‘We can still fulfill that mission of just helping indie devs’
Double Fine has had an important side hustle ever since 2014. Primarily a development studio, Double Fine started a publishing arm five years ago. The concept is mutually beneficial: Indie developers get their name attached to Double Fine’s, a surefire way to cut through the thicket of indies all fighting for attention; Double Fine gets a cut of the revenues as the publisher.
It might not be around much longer, though. Microsoft’s acquisition of Double Fine threatens to make the Double Fine Presents label redundant and sort of unnecessary. We talked with Double Fine founder Tim Schafer at PAX West, and he admitted that no one’s really sure what will happen to the studio’s publishing business.
Schafer said “HowDouble Fine Presents will evolve is kind of an unknown. It doesn’t make sense to do exactly the kind of publishing stuff if we can’t do it– like if the platforms are limited. From a business sense, I don’t know if it structurally makes sense to have a publisher within [another publisher]. It’s a complicated issue.”
However, that doesn’t mean Double Fine can’t move forward with the spirit of the program. “If you go back to why Double Fine Presents existed, a lot of it came about because there’s so many games and it’s really hard for any individual game now to get a lot of attention for itself,” Schafer explained. “We’ve been through a lot of deals, seen how they happen, how platform-holders operate, how the press works — all these different things that maybe a first-time indie dev doesn’t know about. We thought we could help them with that and also kind of pick our favorite games and give them more exposure. Whether or not we’re still hands-on publishing those games ourselves, we can still be fulfilling that mission of just helping indie devs even though we’re a part of Microsoft.”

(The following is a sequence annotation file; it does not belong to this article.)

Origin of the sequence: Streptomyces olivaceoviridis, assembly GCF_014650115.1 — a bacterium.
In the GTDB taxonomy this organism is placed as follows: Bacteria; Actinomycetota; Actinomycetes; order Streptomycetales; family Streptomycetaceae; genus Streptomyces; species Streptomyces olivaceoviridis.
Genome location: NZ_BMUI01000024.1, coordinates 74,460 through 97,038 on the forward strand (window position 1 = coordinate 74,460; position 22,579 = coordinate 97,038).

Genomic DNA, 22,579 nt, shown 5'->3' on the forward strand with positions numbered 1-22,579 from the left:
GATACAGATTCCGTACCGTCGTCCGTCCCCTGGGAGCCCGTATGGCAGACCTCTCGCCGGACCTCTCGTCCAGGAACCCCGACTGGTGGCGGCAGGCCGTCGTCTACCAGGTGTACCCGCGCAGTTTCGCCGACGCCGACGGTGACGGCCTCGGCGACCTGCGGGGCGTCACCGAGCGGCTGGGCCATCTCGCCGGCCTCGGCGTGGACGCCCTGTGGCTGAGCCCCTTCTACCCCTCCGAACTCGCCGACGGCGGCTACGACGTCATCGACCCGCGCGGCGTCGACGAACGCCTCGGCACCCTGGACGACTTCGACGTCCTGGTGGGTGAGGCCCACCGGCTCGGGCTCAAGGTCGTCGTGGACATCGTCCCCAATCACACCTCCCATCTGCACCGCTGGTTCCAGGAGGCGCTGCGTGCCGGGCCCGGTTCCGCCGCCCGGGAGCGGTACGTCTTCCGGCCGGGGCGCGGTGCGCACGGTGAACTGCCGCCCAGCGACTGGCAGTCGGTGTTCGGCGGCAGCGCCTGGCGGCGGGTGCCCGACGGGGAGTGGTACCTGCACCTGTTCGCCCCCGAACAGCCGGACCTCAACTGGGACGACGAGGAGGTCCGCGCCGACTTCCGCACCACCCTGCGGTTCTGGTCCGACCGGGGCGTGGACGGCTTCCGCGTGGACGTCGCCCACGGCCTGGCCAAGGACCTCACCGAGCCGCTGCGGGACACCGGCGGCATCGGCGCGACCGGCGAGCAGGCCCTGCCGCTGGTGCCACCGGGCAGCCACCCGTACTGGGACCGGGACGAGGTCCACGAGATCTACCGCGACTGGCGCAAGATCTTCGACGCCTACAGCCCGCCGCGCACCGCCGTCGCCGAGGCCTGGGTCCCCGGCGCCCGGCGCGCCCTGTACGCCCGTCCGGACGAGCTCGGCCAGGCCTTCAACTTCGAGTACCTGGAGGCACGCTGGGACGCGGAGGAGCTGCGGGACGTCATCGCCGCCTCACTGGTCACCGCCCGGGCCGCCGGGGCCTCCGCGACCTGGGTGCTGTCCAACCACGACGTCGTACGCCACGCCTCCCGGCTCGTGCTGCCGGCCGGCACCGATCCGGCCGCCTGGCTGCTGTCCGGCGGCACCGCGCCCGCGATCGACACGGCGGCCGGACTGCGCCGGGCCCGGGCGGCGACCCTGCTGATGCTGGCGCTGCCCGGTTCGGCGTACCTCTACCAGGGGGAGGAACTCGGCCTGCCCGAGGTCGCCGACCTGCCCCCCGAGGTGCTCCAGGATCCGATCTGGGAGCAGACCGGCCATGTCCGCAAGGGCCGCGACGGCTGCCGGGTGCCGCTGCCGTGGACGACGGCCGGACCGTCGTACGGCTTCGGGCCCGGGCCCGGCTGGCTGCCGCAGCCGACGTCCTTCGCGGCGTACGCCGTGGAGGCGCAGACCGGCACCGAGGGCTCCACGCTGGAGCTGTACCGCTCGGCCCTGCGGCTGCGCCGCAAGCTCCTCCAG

Schafer continued “We can also still do things like Day of the Devs which is another part of Double Fine Presents that helps elevate 70 or 80 games, and we let people come meet those developers and play those games, and it’s free to the public. It’s a great way to approach that same mission, and we can still do that without officially putting our name on it and taking a share of the revenue. We don’t have to do that anymore.”
It’s anyone’s guess as to where Double Fine Presents goes from here. Maybe it makes more sense to give the program a viking funeral than to adapt it to something that’s publishing-adjacent. Whatever the outcome, it’s not going to stop Double Fine from giving quality indies the platform they deserve.
We’ll have our full interview with Tim Schafer later this week.